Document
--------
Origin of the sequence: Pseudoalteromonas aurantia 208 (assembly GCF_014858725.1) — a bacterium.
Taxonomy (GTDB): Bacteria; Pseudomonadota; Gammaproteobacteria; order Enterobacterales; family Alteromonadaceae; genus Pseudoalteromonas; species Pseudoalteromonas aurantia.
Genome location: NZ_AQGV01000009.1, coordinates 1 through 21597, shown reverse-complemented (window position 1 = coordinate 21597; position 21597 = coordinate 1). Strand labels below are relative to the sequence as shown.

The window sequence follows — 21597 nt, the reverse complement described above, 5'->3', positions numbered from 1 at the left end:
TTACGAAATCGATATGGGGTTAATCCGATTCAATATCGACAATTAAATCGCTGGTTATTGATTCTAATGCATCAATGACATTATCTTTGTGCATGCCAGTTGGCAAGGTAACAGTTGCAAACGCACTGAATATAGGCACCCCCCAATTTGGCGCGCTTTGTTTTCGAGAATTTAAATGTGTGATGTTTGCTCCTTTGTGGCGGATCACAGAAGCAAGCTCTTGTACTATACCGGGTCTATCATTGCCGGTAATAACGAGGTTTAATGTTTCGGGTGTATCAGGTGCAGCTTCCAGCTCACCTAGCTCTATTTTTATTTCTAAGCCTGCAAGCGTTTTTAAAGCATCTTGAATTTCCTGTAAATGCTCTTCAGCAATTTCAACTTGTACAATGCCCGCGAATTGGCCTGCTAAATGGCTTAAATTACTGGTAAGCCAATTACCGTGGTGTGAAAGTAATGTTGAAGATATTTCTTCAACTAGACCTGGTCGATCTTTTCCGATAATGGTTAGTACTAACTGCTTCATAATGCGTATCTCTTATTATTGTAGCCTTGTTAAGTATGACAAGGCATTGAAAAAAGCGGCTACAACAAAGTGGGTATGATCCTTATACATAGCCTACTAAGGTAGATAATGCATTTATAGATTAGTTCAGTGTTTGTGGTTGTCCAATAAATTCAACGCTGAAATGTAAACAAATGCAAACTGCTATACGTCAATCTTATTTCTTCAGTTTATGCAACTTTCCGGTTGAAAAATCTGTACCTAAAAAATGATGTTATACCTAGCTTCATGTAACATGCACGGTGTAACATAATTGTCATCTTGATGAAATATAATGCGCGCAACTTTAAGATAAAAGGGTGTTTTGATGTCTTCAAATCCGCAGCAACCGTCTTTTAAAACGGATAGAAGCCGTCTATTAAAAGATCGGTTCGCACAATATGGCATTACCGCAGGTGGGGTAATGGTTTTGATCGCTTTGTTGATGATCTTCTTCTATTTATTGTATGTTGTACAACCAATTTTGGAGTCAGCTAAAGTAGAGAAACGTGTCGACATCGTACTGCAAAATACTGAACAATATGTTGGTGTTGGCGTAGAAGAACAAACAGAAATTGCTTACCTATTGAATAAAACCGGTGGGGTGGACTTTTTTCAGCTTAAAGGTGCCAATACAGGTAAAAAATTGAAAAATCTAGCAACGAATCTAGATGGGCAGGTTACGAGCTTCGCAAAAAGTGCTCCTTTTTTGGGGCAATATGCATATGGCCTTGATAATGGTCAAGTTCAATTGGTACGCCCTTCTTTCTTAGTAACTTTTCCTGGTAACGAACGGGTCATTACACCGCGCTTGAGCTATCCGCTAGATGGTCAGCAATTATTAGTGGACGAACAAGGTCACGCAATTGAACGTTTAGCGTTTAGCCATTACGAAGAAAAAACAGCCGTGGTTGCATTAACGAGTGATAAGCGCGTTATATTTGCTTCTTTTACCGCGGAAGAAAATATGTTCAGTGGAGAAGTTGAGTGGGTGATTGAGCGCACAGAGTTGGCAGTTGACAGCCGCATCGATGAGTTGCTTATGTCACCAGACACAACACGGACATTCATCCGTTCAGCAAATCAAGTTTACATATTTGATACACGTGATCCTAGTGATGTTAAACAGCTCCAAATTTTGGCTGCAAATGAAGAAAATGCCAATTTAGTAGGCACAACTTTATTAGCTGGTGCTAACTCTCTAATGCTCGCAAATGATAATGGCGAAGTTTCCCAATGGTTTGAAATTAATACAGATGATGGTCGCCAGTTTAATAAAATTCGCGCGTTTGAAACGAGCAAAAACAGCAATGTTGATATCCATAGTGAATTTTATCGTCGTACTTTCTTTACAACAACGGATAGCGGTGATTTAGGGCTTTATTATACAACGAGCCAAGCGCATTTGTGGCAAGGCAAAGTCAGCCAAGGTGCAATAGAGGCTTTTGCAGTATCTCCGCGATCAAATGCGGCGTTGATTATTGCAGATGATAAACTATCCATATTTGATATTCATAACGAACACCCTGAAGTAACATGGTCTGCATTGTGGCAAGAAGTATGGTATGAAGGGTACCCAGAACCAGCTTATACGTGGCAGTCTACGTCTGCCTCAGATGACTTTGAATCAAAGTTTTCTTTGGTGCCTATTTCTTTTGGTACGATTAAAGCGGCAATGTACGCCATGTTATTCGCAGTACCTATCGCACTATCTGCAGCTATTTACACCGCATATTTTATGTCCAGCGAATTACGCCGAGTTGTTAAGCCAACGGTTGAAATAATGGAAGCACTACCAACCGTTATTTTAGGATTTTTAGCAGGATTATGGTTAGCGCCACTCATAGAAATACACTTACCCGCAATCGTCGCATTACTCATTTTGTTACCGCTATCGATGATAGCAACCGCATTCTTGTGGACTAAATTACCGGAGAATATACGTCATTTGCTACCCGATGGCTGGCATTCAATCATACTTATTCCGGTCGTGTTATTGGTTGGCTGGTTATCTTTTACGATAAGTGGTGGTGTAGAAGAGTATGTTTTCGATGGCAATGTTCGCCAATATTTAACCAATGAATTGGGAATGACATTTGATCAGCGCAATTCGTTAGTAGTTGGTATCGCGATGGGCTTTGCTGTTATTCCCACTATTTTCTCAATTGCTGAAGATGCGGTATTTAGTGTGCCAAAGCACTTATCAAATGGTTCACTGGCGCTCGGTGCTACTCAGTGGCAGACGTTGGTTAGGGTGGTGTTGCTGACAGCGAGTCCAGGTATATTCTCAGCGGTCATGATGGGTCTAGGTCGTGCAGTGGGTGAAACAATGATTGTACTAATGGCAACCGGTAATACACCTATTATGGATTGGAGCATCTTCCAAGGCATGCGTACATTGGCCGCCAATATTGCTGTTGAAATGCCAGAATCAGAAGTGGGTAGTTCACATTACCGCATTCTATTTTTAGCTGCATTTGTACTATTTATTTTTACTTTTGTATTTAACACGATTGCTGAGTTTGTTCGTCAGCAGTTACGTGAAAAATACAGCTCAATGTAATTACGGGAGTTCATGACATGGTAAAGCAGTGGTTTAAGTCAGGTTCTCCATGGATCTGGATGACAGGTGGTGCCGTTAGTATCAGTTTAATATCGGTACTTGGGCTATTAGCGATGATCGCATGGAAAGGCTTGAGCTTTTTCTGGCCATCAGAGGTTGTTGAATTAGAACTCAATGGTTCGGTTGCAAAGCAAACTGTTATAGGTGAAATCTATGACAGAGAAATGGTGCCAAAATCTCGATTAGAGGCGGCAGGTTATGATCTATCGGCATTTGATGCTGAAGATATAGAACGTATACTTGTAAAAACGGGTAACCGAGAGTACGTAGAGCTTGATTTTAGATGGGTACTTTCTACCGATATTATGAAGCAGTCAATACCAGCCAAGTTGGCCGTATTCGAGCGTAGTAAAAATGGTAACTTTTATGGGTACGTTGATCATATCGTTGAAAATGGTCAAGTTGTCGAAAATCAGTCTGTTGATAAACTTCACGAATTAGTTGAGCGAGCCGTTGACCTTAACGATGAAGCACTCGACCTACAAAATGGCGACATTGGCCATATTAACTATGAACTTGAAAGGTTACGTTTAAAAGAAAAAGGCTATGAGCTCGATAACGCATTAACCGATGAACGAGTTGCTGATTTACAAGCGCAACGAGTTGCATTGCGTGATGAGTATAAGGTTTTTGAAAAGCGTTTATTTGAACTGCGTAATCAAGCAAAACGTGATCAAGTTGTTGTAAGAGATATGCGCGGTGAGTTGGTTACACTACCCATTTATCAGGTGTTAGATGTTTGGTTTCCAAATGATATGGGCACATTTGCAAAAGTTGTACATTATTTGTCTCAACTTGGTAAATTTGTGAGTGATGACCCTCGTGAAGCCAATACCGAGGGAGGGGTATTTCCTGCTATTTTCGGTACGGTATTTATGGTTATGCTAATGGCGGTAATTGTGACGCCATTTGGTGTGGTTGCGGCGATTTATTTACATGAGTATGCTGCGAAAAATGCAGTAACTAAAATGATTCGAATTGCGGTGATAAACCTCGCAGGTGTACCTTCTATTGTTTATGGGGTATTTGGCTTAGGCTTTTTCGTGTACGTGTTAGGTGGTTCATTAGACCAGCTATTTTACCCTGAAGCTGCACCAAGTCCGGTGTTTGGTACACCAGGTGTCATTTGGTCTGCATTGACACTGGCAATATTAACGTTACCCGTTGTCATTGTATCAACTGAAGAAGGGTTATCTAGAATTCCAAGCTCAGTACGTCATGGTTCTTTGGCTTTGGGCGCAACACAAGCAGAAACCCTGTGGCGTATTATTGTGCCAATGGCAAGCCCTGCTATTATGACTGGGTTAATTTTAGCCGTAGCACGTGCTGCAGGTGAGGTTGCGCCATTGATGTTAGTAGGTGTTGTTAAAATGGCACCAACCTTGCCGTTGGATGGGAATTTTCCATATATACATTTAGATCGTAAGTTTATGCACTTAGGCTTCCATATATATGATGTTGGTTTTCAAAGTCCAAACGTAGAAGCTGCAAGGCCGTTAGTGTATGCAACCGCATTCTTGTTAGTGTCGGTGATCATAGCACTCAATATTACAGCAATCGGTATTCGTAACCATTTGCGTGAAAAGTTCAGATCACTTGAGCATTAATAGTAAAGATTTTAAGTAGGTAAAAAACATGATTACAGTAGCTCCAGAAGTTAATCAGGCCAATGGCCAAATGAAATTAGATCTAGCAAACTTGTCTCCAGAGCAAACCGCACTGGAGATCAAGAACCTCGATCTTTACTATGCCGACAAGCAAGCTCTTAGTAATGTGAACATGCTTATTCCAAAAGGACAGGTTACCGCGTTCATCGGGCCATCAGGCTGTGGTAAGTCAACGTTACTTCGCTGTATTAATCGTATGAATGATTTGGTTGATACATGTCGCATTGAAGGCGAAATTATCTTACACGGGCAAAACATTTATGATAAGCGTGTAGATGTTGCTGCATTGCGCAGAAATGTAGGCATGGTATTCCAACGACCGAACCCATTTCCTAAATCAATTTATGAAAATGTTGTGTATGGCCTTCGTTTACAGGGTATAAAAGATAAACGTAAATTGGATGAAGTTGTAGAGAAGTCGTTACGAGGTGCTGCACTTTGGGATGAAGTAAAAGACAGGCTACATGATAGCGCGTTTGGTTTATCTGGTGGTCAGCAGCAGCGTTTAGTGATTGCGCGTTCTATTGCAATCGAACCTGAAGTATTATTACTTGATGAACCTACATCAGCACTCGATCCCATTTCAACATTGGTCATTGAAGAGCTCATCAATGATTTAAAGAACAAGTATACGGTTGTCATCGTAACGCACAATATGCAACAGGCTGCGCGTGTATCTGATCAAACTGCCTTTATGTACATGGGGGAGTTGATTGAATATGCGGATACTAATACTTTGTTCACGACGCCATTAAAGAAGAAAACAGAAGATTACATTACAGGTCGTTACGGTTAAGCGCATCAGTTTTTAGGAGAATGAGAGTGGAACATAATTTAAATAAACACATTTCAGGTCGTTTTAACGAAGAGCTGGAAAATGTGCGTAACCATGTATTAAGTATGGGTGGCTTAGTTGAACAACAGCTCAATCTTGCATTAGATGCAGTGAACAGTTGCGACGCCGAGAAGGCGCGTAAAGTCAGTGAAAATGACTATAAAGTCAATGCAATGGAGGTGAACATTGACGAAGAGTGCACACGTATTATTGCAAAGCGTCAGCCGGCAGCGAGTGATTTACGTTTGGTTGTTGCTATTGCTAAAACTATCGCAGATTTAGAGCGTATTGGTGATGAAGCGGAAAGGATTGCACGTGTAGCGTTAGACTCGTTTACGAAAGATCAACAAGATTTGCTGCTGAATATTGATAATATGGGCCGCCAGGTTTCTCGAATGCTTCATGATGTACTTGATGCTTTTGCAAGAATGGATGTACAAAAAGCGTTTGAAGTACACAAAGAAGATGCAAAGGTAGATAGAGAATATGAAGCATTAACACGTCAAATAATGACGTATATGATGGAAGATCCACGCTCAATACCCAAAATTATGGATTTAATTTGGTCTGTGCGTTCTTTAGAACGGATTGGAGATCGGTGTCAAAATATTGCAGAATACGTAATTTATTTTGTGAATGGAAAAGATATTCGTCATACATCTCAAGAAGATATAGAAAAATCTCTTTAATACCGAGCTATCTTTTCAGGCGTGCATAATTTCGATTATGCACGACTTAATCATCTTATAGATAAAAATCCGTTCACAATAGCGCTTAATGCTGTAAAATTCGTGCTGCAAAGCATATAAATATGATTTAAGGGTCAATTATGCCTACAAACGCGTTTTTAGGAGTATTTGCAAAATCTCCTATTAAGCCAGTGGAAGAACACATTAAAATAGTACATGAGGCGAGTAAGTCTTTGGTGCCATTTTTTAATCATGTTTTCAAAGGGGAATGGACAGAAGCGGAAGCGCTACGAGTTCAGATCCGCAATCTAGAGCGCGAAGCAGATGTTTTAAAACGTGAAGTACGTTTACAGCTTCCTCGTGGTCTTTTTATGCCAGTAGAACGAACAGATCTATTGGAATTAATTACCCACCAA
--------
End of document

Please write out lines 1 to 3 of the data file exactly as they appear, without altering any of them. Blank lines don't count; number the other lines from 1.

Origin of the sequence: Pseudoalteromonas aurantia 208 (assembly GCF_014858725.1) — a bacterium.
Taxonomy (GTDB): Bacteria; Pseudomonadota; Gammaproteobacteria; order Enterobacterales; family Alteromonadaceae; genus Pseudoalteromonas; species Pseudoalteromonas aurantia.
Genome location: NZ_AQGV01000009.1, coordinates 1 through 21597, shown reverse-complemented (window position 1 = coordinate 21597; position 21597 = coordinate 1). Strand labels below are relative to the sequence as shown.